welcome to the ALaska trails initiative
our trails need a public advocate. we seek to...
RAISE AWARENESS OF PUBLIC HEALTH BENEFITS. Trails provide public health benefits in terms of increased mental health, increased happiness, and increased physical well-being. In the Mat-Su Borough alone, access to public outdoor spaces has saved the region's residents approximately $3.24 M annually in health care and lost productivity costs. If all Alaskan residents gain the same benefit from public outdoor spaces, they could save around $25.1 M annually.
EXPAND ACCESS TO OUTDOOR RECREATION ACROSS THE STATE. The vast majority of trails in Alaska are located near the road system. For communities off the road system, trails can act as the "main street" of town, serving as a vital connector for the people who live there while attracting visitors. They can also be essential for subsistence. These communities have a distinct disadvantage, however, when applying for grants to fund these projects. With higher costs and fewer directly impacted citizens, the applications of rural communities struggle to win funds.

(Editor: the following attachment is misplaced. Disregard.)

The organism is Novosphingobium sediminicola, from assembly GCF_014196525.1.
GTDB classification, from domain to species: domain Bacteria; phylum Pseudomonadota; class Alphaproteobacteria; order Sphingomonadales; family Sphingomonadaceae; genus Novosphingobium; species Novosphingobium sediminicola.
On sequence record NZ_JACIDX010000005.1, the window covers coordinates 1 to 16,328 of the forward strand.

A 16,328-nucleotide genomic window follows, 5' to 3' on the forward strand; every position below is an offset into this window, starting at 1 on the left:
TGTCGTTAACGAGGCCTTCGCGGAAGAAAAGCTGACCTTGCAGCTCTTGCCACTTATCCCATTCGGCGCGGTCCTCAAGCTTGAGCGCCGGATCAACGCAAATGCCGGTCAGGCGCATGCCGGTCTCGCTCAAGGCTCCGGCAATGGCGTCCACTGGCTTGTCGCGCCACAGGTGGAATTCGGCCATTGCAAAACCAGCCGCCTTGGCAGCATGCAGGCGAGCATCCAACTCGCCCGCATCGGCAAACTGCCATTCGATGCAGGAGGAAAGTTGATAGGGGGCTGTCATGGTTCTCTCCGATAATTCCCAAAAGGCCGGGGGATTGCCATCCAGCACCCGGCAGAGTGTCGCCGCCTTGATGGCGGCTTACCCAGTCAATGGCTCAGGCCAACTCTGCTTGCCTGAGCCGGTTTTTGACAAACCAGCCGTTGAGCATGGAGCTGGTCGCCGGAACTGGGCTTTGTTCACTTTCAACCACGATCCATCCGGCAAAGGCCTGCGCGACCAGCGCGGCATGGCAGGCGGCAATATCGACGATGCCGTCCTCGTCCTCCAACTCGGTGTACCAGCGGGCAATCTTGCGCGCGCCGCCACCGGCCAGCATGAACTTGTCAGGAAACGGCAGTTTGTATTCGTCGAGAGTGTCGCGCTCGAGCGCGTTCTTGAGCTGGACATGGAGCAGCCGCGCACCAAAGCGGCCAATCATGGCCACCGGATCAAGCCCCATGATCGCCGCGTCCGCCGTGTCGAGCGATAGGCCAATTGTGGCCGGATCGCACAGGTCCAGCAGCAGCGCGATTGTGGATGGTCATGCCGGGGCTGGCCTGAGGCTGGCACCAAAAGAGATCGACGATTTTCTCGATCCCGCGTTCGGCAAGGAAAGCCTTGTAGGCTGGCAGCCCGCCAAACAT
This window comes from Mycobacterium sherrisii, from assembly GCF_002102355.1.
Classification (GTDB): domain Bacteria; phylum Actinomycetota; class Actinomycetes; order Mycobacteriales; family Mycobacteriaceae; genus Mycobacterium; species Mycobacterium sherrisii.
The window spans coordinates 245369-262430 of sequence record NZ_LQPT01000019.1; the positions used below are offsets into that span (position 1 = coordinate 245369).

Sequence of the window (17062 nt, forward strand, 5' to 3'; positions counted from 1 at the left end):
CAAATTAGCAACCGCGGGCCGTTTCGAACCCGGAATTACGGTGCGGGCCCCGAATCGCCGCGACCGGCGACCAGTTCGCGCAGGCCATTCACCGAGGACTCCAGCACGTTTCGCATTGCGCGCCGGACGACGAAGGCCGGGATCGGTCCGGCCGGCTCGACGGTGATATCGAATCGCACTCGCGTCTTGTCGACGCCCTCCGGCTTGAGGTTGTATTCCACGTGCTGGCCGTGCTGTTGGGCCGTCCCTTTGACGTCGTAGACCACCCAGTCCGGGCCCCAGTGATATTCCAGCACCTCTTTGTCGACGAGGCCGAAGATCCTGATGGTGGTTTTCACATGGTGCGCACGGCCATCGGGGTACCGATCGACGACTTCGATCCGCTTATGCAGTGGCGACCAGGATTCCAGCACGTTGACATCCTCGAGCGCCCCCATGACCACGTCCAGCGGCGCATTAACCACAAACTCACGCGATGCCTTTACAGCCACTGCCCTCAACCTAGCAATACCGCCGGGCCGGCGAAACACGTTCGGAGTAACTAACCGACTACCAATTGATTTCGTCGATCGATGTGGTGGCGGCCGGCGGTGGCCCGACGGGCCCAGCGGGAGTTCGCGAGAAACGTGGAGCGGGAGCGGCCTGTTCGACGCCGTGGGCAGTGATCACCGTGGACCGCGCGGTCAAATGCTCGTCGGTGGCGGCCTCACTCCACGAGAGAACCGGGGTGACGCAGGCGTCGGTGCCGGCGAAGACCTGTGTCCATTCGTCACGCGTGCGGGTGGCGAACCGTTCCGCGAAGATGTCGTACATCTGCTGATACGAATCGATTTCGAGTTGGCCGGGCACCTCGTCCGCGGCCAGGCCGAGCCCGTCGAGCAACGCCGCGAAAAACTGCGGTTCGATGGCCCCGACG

BOLSTER PUBLIC SUPPORT FOR TRAILS AND THE OUTDOOR RECREATION ECONOMY. Trails need and deserve a public advocate. For too long, outdoor recreation has served as the go-to area for budget cuts, with administrative entities treating it as a "luxury" industry. In fact, outdoor recreation is a smart investment. In the Mat-Su Borough, investment in public lands produced approximately $5.31 of benefits for every $1 invested-- an especially impressive return. Alaskans love trails. It's time they got the support they deserve.
SECURE FUNDING FOR TRAIL MAINTENANCE AND DEVELOPMENT. For decades, state and federal agencies have been unable to provide trails enough funding assistance. The result: more than $28.8 M in deferred maintenance on state- and federally-managed trails in Alaska, and a lack of resources to promote further development. Despite tremendous public aid and volunteer support, without funding assistance, trail organizations cannot simultaneously perform critical maintenance while continuing to develop new trails that offer greater public benefit and outdoor access.